I hadn’t eaten since 1:30 and dieting leaves me constantly hungry. I am accustomed to eating something every three hours. I snack on fruit or yogurt between meals so the lengthy gap was taking its toll. I got Daddy a dinner at Long John Silver’s on our way through town. I stopped at Subway to pick up something for me. I opted for a 6” ham and turkey sandwich. As I approached the cashier, I picked up a bag of Baked Lay’s. They’re baked . . . that’s healthy, I reasoned. The perky little cashier asked if I wanted a meal and I told her no. She rang up my purchase and cheerfully noted, “Did you know that for one penny more, you can get a meal?” No, I did not know that. I had a freshly mixed bottle of Crystal Light water in the car so I didn’t need a drink, however Daddy didn’t get a drink with his meal. Oh, why not? I paid her, got a cup from the dispenser, and filled it with Sprite. I wrestled with the lid to the drink cup, running my fingers around the rim in an effort to get it to fit.
“What kind of cookie do you want?” asked the cashier. Cookie? The word got my attention away from the lid. “It comes with the meal,” she continued. I heard myself ask, “Do you have Macadamia Nut?” She reached the tongs into the display and retrieved a golden brown cookie. My eyes followed as she placed it in a paper sleeve and then slid it into the bag with the sandwich and chips. I hoped it wouldn’t get broken as she lifted the bag and handed my supper to me. I put the bag into the back seat of the car. I planned to eat the sandwich and chips on my way home. I was unsure about the cookie.
After Daddy was settled at his house, I got back in the car and brought the Subway bag up to the front seat beside me. I opened the chips and unwrapped the sandwich before pulling out of the driveway. By then I was starving. It was dark and I could barely see what I was eating as I drove toward home. When tidbits fell from the sandwich onto my lap, I just picked them up and plopped them in my mouth. If you’ve ever seen a movie where a king is depicted sitting at a table laden with meats, fruits, cheeses, and wines, remember the part where he picks up the nine-pound drumstick and gnaws at the meat. I imagine I looked very much like that king, minus the beard and crown. I had scarfed down the sandwich in time that would match any pie eating contest champion. I finished off the chips by turning the bag upside down and shaking the crumbs into my mouth. That left only the cookie.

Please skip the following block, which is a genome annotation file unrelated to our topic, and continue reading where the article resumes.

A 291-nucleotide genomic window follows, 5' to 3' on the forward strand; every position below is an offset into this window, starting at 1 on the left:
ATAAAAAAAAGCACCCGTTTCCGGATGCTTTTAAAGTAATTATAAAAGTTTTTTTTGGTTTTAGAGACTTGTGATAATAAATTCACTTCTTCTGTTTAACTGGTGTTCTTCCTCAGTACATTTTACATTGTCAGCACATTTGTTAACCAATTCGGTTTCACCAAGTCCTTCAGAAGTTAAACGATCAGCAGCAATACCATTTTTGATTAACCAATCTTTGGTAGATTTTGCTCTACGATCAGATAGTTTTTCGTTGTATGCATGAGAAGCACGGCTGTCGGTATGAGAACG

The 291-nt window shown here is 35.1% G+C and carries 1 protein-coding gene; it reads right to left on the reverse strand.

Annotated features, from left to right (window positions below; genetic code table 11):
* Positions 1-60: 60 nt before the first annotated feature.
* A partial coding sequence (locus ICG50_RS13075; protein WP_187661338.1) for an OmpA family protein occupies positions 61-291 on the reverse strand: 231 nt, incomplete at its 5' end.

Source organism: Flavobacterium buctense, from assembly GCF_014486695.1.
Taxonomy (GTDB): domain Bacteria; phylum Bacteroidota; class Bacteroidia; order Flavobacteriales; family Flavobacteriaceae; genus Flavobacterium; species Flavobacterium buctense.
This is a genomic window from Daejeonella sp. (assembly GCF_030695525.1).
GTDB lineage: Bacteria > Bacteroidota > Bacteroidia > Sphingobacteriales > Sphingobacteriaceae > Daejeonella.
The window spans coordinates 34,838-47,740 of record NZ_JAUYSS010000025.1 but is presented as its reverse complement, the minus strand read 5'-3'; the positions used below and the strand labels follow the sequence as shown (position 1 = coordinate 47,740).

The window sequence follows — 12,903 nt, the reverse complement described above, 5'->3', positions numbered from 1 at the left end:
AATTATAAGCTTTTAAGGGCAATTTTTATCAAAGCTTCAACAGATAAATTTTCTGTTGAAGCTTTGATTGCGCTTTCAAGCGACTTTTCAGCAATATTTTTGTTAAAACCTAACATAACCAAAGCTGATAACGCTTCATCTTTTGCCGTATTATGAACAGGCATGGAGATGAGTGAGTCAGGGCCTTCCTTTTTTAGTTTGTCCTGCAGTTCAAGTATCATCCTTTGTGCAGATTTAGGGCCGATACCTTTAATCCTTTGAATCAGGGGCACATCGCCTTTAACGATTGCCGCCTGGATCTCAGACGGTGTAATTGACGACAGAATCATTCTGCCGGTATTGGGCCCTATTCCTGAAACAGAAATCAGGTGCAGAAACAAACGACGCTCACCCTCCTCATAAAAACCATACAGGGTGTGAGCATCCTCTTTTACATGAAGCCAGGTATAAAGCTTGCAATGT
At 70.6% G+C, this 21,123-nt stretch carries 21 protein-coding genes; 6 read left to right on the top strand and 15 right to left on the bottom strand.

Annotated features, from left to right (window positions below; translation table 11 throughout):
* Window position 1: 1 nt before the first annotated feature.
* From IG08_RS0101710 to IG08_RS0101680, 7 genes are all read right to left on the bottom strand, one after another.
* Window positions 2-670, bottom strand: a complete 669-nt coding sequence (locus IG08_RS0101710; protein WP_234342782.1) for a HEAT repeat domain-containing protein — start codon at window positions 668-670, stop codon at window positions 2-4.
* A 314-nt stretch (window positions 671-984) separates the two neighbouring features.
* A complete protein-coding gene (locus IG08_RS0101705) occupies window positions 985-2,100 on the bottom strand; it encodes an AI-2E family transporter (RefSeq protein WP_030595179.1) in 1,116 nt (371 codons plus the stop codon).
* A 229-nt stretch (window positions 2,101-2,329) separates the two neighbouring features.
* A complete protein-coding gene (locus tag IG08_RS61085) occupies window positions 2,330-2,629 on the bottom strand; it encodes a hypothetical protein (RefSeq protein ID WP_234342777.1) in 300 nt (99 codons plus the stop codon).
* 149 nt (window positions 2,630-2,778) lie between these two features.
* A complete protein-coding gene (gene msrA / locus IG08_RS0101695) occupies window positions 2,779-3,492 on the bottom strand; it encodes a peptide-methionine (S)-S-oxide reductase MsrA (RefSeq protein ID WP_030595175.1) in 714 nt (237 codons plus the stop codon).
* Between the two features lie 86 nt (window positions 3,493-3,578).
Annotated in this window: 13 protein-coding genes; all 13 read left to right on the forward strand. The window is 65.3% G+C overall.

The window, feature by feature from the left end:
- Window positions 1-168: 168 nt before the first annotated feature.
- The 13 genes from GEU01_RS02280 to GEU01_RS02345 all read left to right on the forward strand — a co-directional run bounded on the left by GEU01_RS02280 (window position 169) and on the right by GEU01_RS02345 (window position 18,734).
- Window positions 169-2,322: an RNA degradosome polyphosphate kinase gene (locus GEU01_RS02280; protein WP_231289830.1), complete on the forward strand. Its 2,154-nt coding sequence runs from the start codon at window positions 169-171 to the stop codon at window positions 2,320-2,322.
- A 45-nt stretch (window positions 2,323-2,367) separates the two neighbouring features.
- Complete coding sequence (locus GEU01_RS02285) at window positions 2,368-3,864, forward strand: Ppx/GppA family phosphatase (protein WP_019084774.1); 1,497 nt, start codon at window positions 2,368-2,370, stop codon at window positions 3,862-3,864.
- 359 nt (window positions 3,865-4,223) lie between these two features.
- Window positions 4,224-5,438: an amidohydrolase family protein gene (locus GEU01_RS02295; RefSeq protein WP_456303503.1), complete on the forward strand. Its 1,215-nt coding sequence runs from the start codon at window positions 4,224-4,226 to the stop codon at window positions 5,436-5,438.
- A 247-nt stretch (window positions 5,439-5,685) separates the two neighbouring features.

Why was I born so weak? There was a cookie in my car and I was helpless against it. I tried to resist, honestly I did, but to no avail. As I pulled the cookie from its paper envelope, I knew I was about to sin but the little red devil on my left shoulder had beat the socks off the little white angel on my right. I took a bite and, as the sugary sweetness swept over my taste buds, they jumped for joy. I chewed slowly, holding onto each morsel of macadamia nut mastery. I would have closed my eyes had I not been driving. Bite after delicious bite I continued, savoring the flavors for as long as possible. Then it was gone.
My taste buds shouted in unison, “More! More! More!” I had nothing with which to appease them. I could stop at the supermarket and get a bag of cookies, I thought. My mouth watered as my salivary glands were whipped into a frenzy with anticipation. No! I had to get a grip on myself. I bared my teeth and passed the grocery store without stopping. I took a drink of raspberry water hoping it would satisfy my taste buds’ cry for sugar. It worked . . . for a few moments. Then the craving started again. There was a convenience store just up the road. They would have little packs of cookies. I clinched the steering wheel then took another drink of water as I tried to clear my head. Water – if I drank enough water, it would drown those evil taste buds. I continued on, taking a drink each time I got the urge for a cookie.
The water bottle was empty by the time I got home. Let me say that in another way: I drank a pint of water right before bedtime. I was up twice during the night but the cookie crisis passed. I was able to stop after just one cookie. It may be a small accomplishment to some, but it was a giant victory for me.